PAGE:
So, with a dish of poodons beside me, I lost myself for a little while in times long past—in pages telling of a favorite apple tree that served as a "playground and refuge" while my Grandma and her sisters were growing up . . . of playing "school," which entailed flour-sack towels, their mother's beads and "all the spare keys from around the house" as the three sisters tried to emulate the nuns who taught at their school (the beads stood in for rosaries and the keys produced the jangling that warned students of a nun's imminent arrival) . . . of her first peach canning session as a young wife, on a visit to the "country" relatives . . . of fragrant yellow violets transplanted from her childhood garden to the home where she and my Grandpa lived until his death sixty years later.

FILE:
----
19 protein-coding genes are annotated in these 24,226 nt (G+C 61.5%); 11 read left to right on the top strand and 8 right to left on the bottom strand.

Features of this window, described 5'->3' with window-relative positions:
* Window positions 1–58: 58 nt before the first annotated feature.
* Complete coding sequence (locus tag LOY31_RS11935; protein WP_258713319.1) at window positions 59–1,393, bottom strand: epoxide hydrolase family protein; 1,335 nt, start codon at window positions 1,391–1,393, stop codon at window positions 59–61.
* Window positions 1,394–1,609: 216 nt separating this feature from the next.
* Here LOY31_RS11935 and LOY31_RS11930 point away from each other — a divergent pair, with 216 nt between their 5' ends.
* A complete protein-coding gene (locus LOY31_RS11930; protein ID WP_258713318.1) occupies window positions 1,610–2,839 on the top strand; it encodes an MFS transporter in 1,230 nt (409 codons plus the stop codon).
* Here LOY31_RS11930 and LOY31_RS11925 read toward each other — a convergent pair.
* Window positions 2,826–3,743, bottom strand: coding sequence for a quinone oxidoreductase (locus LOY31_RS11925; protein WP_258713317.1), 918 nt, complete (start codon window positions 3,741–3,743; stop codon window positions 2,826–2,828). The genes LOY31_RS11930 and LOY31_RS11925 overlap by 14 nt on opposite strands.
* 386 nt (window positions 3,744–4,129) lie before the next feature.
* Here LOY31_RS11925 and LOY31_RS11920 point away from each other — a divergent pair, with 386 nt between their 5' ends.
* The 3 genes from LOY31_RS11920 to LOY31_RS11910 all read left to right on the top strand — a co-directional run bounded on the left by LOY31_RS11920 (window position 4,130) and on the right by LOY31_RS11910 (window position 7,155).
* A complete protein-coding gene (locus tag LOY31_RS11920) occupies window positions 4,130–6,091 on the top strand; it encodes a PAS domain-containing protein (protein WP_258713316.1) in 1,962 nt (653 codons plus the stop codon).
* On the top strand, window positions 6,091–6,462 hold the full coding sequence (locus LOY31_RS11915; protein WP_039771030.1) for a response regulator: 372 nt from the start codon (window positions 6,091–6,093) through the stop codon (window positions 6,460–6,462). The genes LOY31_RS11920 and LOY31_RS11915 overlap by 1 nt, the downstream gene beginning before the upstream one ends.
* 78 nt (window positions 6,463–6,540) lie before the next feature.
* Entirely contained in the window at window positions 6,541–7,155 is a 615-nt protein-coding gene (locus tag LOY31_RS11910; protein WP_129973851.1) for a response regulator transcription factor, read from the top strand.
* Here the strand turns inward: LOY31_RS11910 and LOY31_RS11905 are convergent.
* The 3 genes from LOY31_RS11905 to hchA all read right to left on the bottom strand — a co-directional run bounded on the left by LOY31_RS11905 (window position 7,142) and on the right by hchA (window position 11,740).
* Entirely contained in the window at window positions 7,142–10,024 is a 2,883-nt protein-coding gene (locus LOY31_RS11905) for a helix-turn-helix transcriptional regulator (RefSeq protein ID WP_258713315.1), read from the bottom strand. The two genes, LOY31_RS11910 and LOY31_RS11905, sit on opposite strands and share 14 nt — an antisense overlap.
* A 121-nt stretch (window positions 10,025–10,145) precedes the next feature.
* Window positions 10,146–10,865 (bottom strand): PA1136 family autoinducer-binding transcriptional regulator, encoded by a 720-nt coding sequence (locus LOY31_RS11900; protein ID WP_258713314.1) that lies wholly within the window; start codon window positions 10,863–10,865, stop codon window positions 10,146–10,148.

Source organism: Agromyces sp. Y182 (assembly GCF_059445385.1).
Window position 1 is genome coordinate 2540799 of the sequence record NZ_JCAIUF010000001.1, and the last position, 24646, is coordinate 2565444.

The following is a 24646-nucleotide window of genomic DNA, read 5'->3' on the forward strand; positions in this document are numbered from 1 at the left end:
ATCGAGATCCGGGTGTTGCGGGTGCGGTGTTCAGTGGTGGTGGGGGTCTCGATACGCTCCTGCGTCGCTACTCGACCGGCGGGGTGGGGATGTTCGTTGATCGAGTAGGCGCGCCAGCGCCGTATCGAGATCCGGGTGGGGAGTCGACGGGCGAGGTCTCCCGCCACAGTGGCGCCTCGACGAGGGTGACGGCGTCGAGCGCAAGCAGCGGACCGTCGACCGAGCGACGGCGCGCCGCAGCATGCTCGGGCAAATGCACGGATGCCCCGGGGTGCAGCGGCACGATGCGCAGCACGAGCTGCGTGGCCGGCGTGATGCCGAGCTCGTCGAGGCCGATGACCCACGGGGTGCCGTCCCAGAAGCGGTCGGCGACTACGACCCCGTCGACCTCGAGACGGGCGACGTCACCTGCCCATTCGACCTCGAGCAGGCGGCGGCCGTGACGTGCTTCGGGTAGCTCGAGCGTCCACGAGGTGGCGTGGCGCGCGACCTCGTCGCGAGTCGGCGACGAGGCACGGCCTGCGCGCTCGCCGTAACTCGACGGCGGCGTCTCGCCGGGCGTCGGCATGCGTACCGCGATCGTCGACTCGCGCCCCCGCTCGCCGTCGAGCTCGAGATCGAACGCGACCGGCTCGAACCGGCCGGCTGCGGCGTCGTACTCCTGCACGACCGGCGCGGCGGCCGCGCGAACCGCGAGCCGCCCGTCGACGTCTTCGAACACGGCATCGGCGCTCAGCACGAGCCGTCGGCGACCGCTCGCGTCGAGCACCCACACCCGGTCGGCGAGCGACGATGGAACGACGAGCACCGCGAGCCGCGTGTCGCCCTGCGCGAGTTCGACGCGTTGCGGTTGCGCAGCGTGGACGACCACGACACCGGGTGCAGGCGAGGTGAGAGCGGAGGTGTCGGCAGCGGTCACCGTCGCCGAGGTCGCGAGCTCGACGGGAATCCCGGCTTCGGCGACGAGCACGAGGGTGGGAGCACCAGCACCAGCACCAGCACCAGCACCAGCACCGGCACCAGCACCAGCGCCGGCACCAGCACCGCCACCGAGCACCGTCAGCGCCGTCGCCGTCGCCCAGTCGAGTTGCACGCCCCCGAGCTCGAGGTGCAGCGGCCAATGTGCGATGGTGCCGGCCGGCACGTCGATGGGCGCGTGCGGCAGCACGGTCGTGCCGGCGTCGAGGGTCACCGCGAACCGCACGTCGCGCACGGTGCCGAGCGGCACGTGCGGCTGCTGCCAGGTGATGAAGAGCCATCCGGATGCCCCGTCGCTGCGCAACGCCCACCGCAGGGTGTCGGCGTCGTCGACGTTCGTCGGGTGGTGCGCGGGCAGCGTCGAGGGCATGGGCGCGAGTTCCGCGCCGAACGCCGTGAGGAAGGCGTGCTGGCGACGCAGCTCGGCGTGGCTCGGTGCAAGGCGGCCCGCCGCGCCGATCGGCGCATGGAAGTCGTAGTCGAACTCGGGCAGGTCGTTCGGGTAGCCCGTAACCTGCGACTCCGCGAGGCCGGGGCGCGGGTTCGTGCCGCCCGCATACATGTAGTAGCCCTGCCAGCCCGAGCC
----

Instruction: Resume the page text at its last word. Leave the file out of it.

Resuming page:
These recollections of my Grandma's evoke a sense of nostalgia reminiscent of Laura Ingalls Wilder's Little House books, which I've always loved (and still reread every once in a while). Many things were simpler in the "olden days"; others were considerably more difficult. Yet, in reading the accounts of other young women, no matter the decade, it's not hard to recognize the marked commonality that connects one generation to another. How lucky my family is that Grandma's yearning to write led her to record so many moments from her long life.
My Grandma baked thousands of poodons over the decades, and I wish we could return her kindness by sharing ours with her. They are quite a treat for us since pecans are hard to come by in Florence. In fact, only a scant half-cup remained from our stash—exactly enough for one batch of cookies. I can't think of a better way we could have used them.
Below is the recipe for those of you who might like to give them a try.